What might have been for Boult

Boult had figures of 2-31, with 21 of those runs coming from his second over. To further compound his frustration, the paceman dropped Suryakumar on 61, not only failing to take what should have been a relatively simple catch, but also seeing the ball go to the boundary to boot.

He did at least end Suryakumar's stint at the crease in the next over, though those runs proved costly.

David Lloyd was the only person to contact Azeem Rafiq and apologise on Tuesday, following the latter's emotional appearance in front of a parliamentary select committee.

Rafiq, who was found to have suffered racial harassment and bullying while at Yorkshire, gave evidence in Tuesday's hearing.

He accused Yorkshire and English cricket in general of being institutionally racist.

Former England head coach Lloyd, who is a leading commentator for Sky Sports and is commonly known by his nickname 'Bumble', was implicated by Rafiq, who also made allegations against former Yorkshire captain Gary Ballance and current head coach Andrew Gale.

The county's director of cricket Martyn Moxon was also said to have heard the abuse, while former chairman Roger Hutton admitted the county failed to act accordingly.

Rafiq claimed Lloyd had made offensive remarks over text message to a third party, but he claimed the commentator was the only person to have apologised to him directly since the hearing.

Asked if Gale, Ballance – who has publicly apologised for any offence he caused – or Moxon had been in touch, Rafiq told Sky Sports: "No, I don't expect them to be. I still don't think any of them think they've done anything wrong.

"It just shows them for what they are. The arrogance there and the complete disregard of anyone else but themselves and their views.

"A lot of people have known. That's why some of the apologies – anyone who's apologised, I accept, that's all I've ever wanted – but it does make you think, you've known this for 14 months, if you were genuinely sorry, you would have done it. But anyone who's apologised deserves a second chance."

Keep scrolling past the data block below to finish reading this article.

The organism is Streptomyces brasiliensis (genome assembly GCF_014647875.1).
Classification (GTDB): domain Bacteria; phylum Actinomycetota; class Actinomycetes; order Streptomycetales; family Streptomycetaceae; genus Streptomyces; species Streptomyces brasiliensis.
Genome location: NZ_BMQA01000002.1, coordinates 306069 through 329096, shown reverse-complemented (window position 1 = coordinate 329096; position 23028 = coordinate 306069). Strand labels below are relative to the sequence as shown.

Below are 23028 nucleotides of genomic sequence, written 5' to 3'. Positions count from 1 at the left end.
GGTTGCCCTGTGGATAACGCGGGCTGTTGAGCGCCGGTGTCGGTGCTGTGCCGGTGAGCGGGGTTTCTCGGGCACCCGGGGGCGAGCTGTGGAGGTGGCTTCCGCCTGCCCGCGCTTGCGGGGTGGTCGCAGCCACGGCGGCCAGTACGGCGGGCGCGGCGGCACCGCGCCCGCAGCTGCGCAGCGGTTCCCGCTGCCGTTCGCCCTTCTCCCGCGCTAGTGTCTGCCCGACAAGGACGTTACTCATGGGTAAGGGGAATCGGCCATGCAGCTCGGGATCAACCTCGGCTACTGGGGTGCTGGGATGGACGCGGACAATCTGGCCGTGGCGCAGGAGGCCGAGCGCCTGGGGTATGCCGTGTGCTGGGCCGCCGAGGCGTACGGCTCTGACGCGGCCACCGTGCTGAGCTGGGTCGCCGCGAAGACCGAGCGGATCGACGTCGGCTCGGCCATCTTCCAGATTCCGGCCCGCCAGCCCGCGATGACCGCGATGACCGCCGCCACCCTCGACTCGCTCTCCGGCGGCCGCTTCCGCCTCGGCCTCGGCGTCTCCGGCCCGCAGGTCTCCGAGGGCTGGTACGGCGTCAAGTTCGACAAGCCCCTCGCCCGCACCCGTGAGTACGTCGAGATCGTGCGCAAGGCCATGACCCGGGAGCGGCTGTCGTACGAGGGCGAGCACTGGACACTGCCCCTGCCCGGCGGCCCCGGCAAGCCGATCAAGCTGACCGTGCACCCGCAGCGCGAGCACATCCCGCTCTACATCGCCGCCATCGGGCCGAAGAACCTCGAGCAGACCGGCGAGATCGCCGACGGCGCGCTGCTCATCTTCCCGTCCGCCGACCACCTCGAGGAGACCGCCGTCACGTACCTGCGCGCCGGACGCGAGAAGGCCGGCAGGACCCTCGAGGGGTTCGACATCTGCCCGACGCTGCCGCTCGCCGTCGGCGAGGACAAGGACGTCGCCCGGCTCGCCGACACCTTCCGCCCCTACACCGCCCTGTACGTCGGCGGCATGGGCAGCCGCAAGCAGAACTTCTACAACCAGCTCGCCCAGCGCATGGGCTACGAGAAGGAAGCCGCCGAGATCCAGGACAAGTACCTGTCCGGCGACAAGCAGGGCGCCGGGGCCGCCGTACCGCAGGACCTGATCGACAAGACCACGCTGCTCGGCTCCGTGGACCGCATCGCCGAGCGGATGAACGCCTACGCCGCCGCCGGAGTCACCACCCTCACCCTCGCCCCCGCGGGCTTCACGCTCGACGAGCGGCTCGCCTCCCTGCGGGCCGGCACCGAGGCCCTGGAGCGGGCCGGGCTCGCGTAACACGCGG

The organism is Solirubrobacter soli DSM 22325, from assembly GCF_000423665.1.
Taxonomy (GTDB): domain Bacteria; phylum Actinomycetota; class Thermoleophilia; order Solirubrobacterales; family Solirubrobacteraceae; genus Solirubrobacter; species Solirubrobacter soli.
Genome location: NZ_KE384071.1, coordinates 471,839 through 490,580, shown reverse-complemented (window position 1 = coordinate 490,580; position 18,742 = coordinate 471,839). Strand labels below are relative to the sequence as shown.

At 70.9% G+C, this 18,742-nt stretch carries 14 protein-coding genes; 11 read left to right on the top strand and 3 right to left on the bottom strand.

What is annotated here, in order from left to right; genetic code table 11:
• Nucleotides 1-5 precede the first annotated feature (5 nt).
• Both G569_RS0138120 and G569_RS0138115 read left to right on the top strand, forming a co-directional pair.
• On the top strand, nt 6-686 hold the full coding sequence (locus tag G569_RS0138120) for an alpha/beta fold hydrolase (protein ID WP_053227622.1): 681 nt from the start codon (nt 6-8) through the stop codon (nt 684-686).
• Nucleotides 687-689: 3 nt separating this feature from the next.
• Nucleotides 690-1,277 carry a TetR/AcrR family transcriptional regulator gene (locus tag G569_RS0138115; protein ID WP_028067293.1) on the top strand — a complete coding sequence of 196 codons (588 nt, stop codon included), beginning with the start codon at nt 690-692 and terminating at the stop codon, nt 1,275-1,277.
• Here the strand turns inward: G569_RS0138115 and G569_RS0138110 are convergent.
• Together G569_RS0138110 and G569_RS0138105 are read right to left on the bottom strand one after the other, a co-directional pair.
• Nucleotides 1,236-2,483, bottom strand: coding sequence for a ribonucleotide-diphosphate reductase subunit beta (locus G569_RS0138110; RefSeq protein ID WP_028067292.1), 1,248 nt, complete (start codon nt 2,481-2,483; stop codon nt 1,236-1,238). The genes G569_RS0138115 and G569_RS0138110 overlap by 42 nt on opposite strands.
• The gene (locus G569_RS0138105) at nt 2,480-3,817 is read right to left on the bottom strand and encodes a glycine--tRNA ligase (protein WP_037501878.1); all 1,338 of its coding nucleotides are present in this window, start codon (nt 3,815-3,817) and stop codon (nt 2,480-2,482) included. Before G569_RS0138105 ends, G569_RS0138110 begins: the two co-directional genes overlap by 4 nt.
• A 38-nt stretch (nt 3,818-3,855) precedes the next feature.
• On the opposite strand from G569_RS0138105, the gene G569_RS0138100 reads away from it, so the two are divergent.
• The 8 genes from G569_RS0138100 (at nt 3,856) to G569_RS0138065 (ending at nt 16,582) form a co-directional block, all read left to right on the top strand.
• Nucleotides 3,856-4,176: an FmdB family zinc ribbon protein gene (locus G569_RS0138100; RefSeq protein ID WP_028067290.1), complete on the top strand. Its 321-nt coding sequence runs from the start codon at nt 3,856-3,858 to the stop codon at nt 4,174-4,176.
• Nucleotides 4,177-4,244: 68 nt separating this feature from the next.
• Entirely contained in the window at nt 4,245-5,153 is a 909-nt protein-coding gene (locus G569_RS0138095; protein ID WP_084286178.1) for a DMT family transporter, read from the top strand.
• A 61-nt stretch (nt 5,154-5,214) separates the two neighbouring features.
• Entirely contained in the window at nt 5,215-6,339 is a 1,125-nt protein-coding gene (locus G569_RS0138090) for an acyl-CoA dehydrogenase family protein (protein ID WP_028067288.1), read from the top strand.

Moxon is on leave from Yorkshire due to a stress-related issue, while Gale has been suspended pending an investigation into a Twitter exchange with a former Leeds United executive that is alleged to have included an anti-Semitic slur.

Sky confirmed on Tuesday that they would open an investigation into the remarks attributed to Lloyd, who also used his official Twitter account to apologise to Rafiq and the Asian cricket community.

"He rang me last night, I told him honestly what I thought about his comments," Rafiq added. 

"They were completely out of order. He told me was briefed by somebody close to the club, which is disappointing because even that gentleman doesn't know me that well.

"But he rang, he apologised, I accepted his apology and he committed to make a difference and that's a positive."

Current England Test captain Joe Root was also brought up in Tuesday's hearing. Rafiq said Root was "a good man" and stressed the batsman had never took part in any abuse.

However, he was concerned by Root's comment that he had not heard any racist language used at Yorkshire.

"Rooty is a good man but it just shows how bad that institution and environment was that even a good man like him didn't see it, didn't feel like it was right to stop it probably and doesn't remember it probably because it won't mean anything to him," Rafiq said.

"The bystanders – from now on – if you continue to just be bystanders you're as much of a problem as the guys who are perpetrators."

Azeem Rafiq believes that the England and Wales Cricket Board (ECB) have "realised they messed up" in handling recent allegations of bullying and racism in cricket.

A day after delivering emotional testimony to the DCMS select committee on the abuse and bullying he suffered during his time at Yorkshire, Rafiq spoke to Sky Sports about the potential repercussions, including his opinion that the national governing body for cricket is unlikely to allow similar occurrences again.

The 30-year-old also expressed his belief that the "floodgates" may now open for similar complaints from within the game, and that these must be taken more seriously than his own allegations were.

"I do feel now it's going to be floodgates [opening] and a lot of victims of abuse are going to come forward and we need to listen to them, hear them, support them and work out a plan to make sure this doesn't happen again," he said.